• Tessa Floreano

Writing in the time of COVID-19



“We live in a culture that says you should be able to power through anything. Life will very generously remind you that you cannot, and it will very generously break you at times and very generously show you.” — Elizabeth Gilbert


It's spring 2020 and how are writers faring in the midst of a quarantine? Well, there are memes going around social media about writers wishing (pre-COVID) they could just have a few months off to finish their book, then COVID hits, and they do nothing but procrastinate. I think a lot of writers can relate because that's what's happening for them right now, including me.


There's another one that says:

If __________ was an Olympic event, I would totally have a gold medal.


Well, obviously, the blank would be writing in this case, but I would be earning a "brover"—half-way between a bronze and silver medal. Ha! I just made that up. I've been trying to find humor during this crisis, though am not always successful. As my husband has said, "At least you laugh at your own jokes."


That said, I have been writing during these strange, never-been-here-before times, though some days, it has been too easy to lollygag in the doldrums. Wallowing about the serious state of the world does nothing for one's daily or weekly word count, to say nothing about one's mental health. However, we ought to see this non-normality as just a season, and like all seasons, this, too, shall pass. Also, we should be gentle with ourselves and cut us some slack. On the days I'm not in the dumps, I make an effort, though with a few tried and true tools.


It is on those days that I rely on my routine. When I want to be really productive, I follow through with my typical ritual to get myself in the right mindset. Even if I'm not, I am a believer in the B-I-S (butt in seat) methodology, too.


I thought I'd share a few here:


- Light a candle or burn some incense

- Start with an intention or a poem

- Have a hot caffeinated drink (morning) or adult beverage (night)

- Write my morning pages

- Begin with a writing prompt in my journal

- Place story touchstones nearby to jog your memory and imagination

- Use a timer or hourglass, perfect for writing sprints

- Reward myself with chocolate, a walk, or some music to keep me going

- Set up writing time with friends and write together, virtually

- Attend my weekly critique group via Zoom

- Read a craft book or take a class in an area in which you want to improve


What also really helps is something I do before and after I write.


Before I pick up in the middle of the sentence, which is where I left off the last time I wrote. That way, I don't have writer's block because I can start right away. I also think about my story, my characters, an issue I'm having, etc. in the time leading up to when I sit down to write. I've also found my outline, plot summary, character profiles, and setting research at hand and review them regularly. This is when being a plotter has been a lifesaver.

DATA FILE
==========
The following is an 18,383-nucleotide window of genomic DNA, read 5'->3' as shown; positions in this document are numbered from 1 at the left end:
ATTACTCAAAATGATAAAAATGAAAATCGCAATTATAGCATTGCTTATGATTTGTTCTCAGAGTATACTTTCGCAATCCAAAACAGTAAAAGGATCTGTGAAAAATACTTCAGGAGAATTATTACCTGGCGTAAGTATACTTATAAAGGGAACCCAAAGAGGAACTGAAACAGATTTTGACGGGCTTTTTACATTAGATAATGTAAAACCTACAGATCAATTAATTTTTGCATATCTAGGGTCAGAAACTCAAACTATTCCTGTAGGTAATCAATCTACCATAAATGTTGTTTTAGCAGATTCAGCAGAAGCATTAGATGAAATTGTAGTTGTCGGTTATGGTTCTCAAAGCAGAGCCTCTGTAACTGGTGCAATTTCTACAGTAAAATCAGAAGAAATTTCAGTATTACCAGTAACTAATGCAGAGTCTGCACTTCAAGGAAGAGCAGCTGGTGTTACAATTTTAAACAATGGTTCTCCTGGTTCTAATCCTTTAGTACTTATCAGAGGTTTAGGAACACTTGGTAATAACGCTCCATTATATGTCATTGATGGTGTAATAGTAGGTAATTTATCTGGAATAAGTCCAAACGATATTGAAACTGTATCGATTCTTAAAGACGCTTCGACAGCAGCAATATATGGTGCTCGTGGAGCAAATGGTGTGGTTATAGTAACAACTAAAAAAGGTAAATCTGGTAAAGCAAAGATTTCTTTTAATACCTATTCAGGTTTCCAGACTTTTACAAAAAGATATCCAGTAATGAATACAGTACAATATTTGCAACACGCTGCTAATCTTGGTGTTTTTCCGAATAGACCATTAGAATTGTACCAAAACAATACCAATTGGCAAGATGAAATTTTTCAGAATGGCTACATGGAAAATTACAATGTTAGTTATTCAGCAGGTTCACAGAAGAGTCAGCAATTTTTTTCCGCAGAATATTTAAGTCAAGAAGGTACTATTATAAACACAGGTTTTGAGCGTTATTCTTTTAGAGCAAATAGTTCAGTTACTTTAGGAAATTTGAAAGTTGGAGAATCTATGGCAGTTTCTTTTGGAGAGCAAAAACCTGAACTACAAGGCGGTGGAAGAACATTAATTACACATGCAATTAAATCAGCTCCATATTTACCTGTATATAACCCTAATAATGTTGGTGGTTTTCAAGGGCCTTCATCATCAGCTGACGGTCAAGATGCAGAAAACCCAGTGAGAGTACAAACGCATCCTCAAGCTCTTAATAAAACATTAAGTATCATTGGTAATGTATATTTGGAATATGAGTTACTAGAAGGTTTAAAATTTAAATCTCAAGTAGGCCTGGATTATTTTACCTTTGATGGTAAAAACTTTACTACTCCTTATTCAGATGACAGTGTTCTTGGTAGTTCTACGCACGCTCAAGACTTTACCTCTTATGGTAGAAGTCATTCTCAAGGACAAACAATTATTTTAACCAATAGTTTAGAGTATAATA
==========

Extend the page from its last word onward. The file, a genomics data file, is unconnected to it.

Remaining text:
After I end my day's work in the middle of the sentence. Often, I also add a few notes to nudge me. That way, I'm not twiddling my thumbs about where to start when I first sit down to write.


So, none of these things are earth-shattering tips and tricks, but they work for me. Mostly. And hopefully, one or two will work for you, too. COVID and self-isolation be damned.


There's a great Vice.com article today about the cause of our pandemic brain fog. This info was particularly telling: "Part of what we try to do to function in our society is to have some structure, some predictability. When we have those kinds of things, life feels more manageable, because you don’t have to put the energy into figuring those things out." I feel my stopping in the middle of a sentence makes my writing more manageable and predictable.


The article continues: "So how do we all get back to those feelings of predictability? First, in true therapy speak, feel your feelings. 'This is unprecedented,' said Lynn Bufka, the senior director of Practice, Research, and Policy at the American Psychological Association. 'There’s no judgment here that you feel stressed about it, you don’t like it, [you’re] feeling angry, whatever. Acknowledging those emotions and then going past it is where we’re trying to get to.'”


I haven't hit the angry stage, but have been at the frustrated stage for most of the time I've been in self-isolation. I am frustrated at being involuntarily "locked up," and that's saying something for a mostly-introvert like me. Allostatic load, as defined in the Vice article, is "repetitive and accumulative physiological and psychological hits", is a new term for me, and "load" feels particularly heavy. I have experienced how uncertainty fuels stress, making it difficult to write coherently, to stick to the stories I want to birth. How I handle myself will be different than how other writers do it. There is no one alive who has gone through a pandemic like we are experiencing. We are all setting precedent, writers included. How we cope and write through this difficult period will be read by historians decades from now. There will be new stories that we would not have imagined or unearthed had it not been for this isolation. And that newness can be motivating, in and of itself.


I would love to hear from other writers and what is motivating them these uncertain days.

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